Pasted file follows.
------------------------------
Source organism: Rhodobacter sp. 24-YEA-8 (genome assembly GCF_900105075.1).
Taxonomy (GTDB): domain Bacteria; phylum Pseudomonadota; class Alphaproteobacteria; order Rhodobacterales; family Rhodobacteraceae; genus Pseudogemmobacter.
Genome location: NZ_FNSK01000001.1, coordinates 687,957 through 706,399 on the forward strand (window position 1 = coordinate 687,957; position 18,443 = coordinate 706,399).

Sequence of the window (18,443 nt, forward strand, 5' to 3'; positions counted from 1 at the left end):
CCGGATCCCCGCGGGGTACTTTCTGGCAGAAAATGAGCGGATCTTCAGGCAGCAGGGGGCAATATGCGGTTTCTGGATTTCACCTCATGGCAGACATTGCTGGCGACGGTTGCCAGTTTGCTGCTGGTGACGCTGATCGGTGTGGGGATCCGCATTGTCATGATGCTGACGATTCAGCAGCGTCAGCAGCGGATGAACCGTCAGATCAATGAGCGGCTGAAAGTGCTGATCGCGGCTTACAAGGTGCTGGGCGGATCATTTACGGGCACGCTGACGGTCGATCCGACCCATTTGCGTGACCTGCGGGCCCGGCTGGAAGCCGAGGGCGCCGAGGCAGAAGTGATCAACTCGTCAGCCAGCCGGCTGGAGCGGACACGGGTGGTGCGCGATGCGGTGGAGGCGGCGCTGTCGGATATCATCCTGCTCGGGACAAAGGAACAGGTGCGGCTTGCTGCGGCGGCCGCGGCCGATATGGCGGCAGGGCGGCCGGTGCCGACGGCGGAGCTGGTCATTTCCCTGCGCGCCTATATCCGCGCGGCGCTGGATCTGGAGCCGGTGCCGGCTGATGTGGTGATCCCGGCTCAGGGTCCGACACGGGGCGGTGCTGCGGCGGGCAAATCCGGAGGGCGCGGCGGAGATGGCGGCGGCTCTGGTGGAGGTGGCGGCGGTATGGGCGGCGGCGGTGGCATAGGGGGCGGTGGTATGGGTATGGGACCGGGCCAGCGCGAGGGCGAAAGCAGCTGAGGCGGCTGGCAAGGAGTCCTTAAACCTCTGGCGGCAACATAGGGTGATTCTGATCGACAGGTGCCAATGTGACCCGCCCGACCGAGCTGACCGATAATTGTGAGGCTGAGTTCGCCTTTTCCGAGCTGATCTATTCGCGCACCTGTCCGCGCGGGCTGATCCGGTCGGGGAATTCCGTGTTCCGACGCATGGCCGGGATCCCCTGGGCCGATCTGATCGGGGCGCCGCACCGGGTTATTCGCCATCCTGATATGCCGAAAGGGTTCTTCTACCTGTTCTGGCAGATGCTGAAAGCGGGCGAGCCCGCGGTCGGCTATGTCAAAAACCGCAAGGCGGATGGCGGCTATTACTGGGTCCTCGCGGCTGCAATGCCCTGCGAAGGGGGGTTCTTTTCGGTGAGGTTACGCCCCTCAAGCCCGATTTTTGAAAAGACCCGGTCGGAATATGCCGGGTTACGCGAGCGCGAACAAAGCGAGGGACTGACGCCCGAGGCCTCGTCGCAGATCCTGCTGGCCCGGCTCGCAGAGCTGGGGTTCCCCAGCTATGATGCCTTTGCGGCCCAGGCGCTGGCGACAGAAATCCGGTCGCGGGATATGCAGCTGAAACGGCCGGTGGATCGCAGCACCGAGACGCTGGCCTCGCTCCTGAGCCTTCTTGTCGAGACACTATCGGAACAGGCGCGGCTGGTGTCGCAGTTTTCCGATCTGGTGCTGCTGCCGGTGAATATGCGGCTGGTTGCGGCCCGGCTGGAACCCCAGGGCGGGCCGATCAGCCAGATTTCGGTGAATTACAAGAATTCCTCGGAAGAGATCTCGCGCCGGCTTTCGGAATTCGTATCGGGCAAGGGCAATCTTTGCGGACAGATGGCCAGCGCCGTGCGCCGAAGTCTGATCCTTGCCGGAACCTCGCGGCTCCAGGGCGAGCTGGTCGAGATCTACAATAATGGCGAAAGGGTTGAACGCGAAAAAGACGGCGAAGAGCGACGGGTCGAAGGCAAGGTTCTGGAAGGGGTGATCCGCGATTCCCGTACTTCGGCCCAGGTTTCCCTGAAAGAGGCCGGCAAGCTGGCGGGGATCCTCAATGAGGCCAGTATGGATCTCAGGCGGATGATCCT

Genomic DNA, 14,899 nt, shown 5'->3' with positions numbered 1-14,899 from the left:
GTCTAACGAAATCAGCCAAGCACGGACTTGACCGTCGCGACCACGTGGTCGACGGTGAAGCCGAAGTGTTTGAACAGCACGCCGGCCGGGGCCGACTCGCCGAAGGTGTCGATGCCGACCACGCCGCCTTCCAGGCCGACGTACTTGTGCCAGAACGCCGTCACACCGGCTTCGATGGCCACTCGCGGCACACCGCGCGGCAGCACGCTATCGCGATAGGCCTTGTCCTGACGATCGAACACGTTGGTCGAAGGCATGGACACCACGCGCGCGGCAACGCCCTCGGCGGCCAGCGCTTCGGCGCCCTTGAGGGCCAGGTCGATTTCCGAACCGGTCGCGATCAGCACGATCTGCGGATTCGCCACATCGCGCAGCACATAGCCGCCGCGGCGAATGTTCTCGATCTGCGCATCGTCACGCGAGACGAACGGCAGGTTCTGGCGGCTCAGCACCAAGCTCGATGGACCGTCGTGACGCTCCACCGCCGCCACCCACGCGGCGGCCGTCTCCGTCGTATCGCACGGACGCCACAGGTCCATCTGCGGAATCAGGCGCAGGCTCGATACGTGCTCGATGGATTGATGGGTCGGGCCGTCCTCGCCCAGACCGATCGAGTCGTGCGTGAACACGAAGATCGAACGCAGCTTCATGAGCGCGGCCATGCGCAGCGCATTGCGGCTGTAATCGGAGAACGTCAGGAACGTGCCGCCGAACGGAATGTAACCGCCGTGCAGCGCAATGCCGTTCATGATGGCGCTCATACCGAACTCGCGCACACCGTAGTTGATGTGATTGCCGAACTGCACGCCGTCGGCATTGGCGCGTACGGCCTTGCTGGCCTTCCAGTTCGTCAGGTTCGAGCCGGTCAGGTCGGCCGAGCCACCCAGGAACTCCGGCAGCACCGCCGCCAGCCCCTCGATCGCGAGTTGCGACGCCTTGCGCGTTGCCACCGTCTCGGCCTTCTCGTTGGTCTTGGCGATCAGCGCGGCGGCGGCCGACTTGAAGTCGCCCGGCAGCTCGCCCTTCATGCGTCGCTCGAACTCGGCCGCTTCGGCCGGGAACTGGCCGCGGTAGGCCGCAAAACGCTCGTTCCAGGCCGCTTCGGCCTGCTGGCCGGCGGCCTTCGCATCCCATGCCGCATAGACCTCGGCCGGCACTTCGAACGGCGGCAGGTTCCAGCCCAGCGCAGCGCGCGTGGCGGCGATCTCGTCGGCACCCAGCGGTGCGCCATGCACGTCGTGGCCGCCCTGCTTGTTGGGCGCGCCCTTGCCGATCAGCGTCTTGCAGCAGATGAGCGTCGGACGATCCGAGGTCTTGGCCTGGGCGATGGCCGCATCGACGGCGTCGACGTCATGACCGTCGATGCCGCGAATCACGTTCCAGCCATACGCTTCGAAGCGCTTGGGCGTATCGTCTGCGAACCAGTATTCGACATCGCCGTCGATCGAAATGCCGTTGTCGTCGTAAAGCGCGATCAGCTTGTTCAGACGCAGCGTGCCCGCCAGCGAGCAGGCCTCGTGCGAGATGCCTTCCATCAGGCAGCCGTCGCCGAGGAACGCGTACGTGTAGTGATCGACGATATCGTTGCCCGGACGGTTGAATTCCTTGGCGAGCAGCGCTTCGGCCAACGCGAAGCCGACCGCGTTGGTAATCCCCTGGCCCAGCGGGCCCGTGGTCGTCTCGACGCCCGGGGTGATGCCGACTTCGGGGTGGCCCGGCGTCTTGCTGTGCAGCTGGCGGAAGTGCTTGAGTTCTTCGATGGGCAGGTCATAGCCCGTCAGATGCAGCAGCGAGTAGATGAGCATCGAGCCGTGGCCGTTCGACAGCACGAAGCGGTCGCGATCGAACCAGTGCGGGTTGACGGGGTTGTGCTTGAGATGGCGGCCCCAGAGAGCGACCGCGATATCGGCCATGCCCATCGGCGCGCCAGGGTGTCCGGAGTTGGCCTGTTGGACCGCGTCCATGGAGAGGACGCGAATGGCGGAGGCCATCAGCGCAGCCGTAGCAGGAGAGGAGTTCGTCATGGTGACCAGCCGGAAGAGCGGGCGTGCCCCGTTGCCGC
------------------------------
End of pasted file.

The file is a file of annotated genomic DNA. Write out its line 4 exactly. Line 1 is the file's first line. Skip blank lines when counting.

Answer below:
Sequence of the window (18,443 nt, forward strand, 5' to 3'; positions counted from 1 at the left end):